Wezzi Gondwe who has been in United Kingdom as a domestic worker in a private household looking after two children of her close relation says she will be a “destitute” is deported to Malawi after the UK Home Office has refused her a right to remain.
Gondwe was pregnant when she arrived in the UK and now has a 10 month old baby.
She argues that the Home Office should have considered the fact that the non-extension of the Visa would mean termination of her employment.
“The decision has effectively rendered me jobless and a destitute if I return to Malawi. My employment is as good as my property,” said Gondwe.
“Currently, there is post-election violence in Malawi which is going on unabetted. Several people have had their property destroyed during the period. Some have been heavily beaten. It is very risky for me to return to Malawi as baby and I may be targets of the post-election violence,” she said.
She argues that the decision maker ought to have considered Article 1 of Protocol 1 of the European Convention on Human Rights which guarantees the right to property.
The Visa extension refusal, according to her, has the further effect of violating her right to property and right to gainful employment.
“The decision also has the effect of subjecting me to modern slavery when I return to Malawi leaving my employer behind,” she said, this could be contrary to Article 4 of the European Convention of Human Rights which provides for Prohibition of slavery and forced labour.
Gondwe said the fact that the UK Immigration system allowed her to submit the application to be tied with the period of her employer’s stay in the UK, it gave her a legitimate expectation that the Visa would be extended.
“The decision [to refuse me the right to stay is] therefore is a violation of my legitimate expectation,” she said.
Gondwe said she paid over £1000 as Visa extension fee, saying it is substantial amount of money.
“As such, I request that the payment of over £1000.00 visa extension fee should form a compelling factor to extend the Visa on compassionate grounds. The rules allow the decision maker to grant the Visa on compassionate grounds. These were not considered when the decision was being made. Had this important relevant consideration been taken into account, the Visa extension would not have been declined,” she argues.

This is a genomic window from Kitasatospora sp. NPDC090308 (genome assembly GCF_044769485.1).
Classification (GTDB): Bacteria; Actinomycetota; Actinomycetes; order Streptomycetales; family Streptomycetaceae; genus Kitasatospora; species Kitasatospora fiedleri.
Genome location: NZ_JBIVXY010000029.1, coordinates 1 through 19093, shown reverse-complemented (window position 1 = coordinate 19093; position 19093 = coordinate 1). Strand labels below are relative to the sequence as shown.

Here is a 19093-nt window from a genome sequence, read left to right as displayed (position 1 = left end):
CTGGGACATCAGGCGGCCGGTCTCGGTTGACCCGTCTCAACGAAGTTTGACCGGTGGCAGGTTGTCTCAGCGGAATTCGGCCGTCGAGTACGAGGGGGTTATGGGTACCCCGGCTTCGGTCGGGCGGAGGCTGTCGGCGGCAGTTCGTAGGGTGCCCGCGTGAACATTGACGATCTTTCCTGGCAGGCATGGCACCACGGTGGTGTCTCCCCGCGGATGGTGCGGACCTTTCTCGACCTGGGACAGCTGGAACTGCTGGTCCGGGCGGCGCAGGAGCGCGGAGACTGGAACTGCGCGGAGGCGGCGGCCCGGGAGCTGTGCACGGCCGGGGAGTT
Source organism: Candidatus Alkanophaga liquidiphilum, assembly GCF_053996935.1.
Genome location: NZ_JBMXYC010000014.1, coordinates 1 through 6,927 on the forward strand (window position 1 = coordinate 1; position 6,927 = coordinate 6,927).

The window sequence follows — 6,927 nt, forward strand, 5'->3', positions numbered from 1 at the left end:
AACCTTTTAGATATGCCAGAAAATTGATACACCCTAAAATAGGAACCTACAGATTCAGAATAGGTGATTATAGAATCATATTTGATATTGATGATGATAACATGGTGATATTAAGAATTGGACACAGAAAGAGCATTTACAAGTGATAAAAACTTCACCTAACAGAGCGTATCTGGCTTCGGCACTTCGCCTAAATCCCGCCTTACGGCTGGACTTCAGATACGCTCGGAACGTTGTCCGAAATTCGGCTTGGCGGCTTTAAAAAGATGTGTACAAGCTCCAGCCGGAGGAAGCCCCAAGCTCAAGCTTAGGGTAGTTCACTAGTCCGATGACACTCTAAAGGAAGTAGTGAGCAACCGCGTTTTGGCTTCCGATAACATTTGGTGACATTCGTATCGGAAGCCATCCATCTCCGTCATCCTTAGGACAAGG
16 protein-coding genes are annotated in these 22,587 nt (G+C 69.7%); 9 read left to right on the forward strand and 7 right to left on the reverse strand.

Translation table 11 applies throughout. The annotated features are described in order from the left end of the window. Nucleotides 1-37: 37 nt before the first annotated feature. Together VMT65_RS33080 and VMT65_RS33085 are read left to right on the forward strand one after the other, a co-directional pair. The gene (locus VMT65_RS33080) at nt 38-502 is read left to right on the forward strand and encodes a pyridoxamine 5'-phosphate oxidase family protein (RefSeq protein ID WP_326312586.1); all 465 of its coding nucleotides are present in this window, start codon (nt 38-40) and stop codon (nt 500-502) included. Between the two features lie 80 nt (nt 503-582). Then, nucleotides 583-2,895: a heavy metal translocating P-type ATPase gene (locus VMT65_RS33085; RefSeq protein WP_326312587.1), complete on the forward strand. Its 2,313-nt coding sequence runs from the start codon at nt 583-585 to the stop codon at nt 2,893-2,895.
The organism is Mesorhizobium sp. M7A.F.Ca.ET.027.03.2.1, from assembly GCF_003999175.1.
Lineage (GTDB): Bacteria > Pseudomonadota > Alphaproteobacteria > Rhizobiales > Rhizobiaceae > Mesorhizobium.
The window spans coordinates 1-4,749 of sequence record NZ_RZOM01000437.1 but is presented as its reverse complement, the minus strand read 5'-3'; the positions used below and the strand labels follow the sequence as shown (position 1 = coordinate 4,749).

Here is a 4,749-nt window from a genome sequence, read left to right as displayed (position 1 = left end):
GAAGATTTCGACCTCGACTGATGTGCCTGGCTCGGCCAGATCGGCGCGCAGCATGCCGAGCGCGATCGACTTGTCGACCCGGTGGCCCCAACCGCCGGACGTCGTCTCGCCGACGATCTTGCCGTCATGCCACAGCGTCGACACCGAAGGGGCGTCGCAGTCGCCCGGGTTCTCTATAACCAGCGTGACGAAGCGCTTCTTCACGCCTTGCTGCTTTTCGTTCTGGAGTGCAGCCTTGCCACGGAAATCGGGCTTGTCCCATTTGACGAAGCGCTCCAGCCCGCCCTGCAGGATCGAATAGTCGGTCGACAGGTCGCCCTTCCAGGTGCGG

Gondwe said by working as a domestic servant, she created a bond with her employer’s family including his children.
“I effectively became part of his family. Further, under the Malawian culture, the close bond with my employer means that I am part of his family,” Gondwe aid.
She argues that the rejection of the Visa extension is therefore a violation of Article 8 of the European Convention of Human Rights which provides that:“Everyone has the right to respect for his private and family life, his home and his correspondence.”
Gondwe bemoans that the decision to reject her Visa has the effect of violating her ‘private and family’ contrary to Article 8 of the European Convention of Human Rights hence unlawful under section 6(1) of the Human Rights Act 1998 which should be examined alongside Article 9 of the European Convention of Human Rights which provides for freedom of thought, conscience and religion.
“My job involves taking care of my employer’s children who have stayed with me for a long time and they call me their ‘mother.’ The decision did not take into account the best interests of my employer’s children.”
Gondwe had no lawyer when she submitted the application for Visa renewal but now hopes with legal advice will submit an appeal before time runs out and she is forced to leave the UK.
A spokesperson for the Home Office said they did not comment on individual cases.Follow and Subscribe Nyasa TV :